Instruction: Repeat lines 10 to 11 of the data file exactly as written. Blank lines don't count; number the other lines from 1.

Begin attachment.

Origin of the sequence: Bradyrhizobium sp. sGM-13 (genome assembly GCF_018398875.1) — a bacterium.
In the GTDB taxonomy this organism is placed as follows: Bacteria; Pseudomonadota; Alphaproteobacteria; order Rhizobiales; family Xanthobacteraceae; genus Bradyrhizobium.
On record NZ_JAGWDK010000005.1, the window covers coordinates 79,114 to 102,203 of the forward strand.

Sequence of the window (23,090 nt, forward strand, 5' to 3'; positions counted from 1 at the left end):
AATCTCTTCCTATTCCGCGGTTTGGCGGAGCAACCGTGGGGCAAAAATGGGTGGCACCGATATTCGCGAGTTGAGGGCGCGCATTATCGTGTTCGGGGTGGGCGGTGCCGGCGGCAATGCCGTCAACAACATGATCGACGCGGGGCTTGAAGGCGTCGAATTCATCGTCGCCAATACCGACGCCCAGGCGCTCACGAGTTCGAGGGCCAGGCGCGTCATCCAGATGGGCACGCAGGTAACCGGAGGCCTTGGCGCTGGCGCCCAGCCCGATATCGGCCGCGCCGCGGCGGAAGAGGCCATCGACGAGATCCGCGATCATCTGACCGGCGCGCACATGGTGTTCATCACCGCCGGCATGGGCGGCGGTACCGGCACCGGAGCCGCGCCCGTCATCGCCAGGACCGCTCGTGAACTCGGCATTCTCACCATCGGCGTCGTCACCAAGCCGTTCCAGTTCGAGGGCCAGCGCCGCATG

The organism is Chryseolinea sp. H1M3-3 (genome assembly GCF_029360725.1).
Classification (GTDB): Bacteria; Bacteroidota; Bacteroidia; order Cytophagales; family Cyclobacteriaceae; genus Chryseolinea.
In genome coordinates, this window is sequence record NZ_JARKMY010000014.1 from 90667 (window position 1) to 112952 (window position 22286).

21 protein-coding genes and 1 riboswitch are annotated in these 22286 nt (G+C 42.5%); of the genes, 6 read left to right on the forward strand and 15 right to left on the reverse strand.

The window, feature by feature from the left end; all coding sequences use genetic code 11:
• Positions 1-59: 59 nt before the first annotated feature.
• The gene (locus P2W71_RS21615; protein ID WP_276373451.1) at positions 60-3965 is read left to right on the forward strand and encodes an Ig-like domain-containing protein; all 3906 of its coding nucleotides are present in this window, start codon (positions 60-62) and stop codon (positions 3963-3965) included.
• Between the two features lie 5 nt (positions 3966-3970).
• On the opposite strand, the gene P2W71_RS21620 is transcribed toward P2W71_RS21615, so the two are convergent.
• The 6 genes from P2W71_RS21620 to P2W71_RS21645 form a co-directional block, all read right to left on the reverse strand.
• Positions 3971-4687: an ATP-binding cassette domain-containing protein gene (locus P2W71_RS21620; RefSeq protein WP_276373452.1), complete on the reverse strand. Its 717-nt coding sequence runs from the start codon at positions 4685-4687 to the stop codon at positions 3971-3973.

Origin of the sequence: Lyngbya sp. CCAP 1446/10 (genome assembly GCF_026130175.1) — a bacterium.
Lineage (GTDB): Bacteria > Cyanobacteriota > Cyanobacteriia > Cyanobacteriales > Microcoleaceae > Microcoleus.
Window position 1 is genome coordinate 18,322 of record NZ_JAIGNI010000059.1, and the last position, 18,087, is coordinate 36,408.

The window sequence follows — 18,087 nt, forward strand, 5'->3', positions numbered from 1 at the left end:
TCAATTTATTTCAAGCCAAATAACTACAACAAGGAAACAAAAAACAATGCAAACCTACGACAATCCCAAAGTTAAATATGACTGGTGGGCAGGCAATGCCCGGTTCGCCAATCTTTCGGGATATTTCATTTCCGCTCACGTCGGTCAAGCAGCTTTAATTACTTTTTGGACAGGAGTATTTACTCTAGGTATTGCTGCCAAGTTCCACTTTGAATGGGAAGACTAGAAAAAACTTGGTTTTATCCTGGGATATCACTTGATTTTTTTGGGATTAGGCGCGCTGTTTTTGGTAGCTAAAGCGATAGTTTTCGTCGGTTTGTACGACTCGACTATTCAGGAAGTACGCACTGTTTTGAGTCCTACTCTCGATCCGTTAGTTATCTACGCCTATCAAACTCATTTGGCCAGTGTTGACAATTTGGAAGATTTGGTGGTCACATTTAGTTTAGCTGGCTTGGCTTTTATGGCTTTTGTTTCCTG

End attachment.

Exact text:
The window, feature by feature from the left end; all coding sequences use genetic code 11:
• Positions 1-59: 59 nt before the first annotated feature.